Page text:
Environmental activists before Bayer's AGM in Bonn, Germany, April 26 2019. Picture: REUTERS/THILO SCHUELGEN
Environmental activists before Bayer's AGM in Bonn, Germany, April 26 2019. Picture: REUTERS/THILO SCHUELGEN

Frankfurt — Germany’s Bayer has agreed with plaintiffs to postpone its next two US lawsuits over the alleged cancer-causing effects of its glyphosate-based weed killers to allow more time for talks on a settlement.

The company, which is facing 42,700 US plaintiffs, is widely expected to eventually buy itself out of the litigation, with analysts putting the size of a future settlement at between $8bn and $12bn.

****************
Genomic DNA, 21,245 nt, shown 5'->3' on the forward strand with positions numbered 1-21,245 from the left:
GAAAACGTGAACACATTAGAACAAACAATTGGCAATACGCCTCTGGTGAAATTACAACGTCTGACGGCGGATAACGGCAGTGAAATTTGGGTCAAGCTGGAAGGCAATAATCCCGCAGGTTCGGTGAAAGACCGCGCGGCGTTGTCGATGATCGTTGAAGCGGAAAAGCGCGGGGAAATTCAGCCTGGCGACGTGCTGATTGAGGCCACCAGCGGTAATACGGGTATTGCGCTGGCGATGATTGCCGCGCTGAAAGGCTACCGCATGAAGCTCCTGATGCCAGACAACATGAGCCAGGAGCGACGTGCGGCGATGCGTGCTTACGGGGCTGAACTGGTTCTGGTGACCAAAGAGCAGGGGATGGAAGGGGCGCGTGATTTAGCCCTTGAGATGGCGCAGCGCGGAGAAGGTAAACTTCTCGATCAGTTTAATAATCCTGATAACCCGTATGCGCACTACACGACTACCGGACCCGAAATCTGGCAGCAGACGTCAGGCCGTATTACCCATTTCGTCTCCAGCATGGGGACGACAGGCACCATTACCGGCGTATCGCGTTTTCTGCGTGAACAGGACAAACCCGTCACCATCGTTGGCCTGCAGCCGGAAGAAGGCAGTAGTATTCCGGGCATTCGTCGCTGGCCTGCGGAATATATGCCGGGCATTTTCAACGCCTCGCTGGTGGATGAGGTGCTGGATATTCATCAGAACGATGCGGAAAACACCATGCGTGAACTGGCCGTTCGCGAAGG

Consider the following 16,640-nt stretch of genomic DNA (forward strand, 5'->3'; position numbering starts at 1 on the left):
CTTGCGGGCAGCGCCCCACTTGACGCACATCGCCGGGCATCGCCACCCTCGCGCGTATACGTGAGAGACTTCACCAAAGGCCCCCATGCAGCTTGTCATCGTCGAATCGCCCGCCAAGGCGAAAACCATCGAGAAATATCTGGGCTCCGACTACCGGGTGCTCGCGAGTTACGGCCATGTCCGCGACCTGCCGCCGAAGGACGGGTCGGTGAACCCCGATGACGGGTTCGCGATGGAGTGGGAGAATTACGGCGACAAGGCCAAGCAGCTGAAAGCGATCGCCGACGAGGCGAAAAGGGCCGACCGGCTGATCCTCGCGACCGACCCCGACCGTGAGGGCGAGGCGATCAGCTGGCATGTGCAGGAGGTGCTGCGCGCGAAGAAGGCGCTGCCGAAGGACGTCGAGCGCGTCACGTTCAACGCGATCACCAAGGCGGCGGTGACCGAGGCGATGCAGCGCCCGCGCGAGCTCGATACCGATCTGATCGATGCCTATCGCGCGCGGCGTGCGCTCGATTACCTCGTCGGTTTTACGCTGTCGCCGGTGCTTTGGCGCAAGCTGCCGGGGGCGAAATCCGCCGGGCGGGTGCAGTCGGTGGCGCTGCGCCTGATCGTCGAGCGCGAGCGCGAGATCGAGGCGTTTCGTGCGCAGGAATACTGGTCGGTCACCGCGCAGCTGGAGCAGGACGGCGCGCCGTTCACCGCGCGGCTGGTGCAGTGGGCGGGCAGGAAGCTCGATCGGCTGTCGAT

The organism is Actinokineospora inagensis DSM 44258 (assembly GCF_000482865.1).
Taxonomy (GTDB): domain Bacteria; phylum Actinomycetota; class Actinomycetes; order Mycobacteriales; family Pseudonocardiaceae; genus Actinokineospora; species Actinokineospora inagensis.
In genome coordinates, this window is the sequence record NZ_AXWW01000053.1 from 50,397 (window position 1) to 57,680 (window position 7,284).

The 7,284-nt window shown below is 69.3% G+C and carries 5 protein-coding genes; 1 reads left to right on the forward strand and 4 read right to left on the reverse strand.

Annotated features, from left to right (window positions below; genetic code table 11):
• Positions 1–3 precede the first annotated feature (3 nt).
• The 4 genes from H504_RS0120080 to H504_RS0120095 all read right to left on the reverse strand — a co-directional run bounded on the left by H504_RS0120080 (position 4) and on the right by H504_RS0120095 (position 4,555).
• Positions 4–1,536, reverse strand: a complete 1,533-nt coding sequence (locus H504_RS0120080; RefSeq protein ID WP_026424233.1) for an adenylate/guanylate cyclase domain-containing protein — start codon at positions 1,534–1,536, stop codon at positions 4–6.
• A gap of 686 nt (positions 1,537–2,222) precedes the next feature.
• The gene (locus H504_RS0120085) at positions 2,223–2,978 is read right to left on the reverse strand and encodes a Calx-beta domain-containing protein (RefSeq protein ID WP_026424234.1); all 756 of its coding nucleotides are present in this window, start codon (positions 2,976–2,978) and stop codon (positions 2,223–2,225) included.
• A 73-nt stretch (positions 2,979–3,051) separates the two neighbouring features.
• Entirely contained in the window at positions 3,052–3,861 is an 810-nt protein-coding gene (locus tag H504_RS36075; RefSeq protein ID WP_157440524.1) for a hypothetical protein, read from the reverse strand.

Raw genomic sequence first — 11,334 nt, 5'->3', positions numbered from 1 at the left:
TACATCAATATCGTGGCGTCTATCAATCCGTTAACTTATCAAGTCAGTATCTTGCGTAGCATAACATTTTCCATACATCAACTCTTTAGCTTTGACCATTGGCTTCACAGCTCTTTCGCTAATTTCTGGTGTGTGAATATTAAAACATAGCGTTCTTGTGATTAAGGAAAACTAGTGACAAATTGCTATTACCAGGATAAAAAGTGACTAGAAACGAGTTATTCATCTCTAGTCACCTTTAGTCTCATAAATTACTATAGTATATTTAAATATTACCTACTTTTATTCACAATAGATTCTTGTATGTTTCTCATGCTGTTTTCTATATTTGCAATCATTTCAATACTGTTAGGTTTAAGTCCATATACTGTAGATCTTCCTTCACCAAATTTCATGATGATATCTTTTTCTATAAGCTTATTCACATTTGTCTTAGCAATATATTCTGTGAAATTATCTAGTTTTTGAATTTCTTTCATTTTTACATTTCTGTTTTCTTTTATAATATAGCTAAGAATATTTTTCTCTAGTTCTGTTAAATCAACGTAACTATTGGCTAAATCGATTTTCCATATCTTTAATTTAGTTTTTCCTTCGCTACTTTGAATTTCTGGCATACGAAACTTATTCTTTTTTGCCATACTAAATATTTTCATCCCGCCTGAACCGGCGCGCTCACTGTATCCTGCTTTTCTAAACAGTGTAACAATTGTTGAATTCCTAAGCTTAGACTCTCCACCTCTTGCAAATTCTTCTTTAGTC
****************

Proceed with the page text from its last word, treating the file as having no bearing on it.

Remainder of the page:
Bayer agreed with the plaintiff to delay for about six months a case in the California superior court for Lake County scheduled for January 15, a company spokesperson said in a written statement.

A second case due to begin on January 21 in the California superior court for Alameda County would also be postponed until a date yet to be determined.

Bayer said the postponements will provide more time for it and representatives of the plaintiffs to “engage constructively in the mediation process”.

The company, which acquired the weed killer brands last year as part of a $63bn takeover of Monsanto, has ruled out pulling the products from the US market, citing regulators and extensive research which have found glyphosate to be safe.

Early in 2020 it will appeal to reverse the first three US court rulings that awarded tens of millions of dollars to each plaintiff.

Other trials initially scheduled for 2019 have already been postponed.

Reuters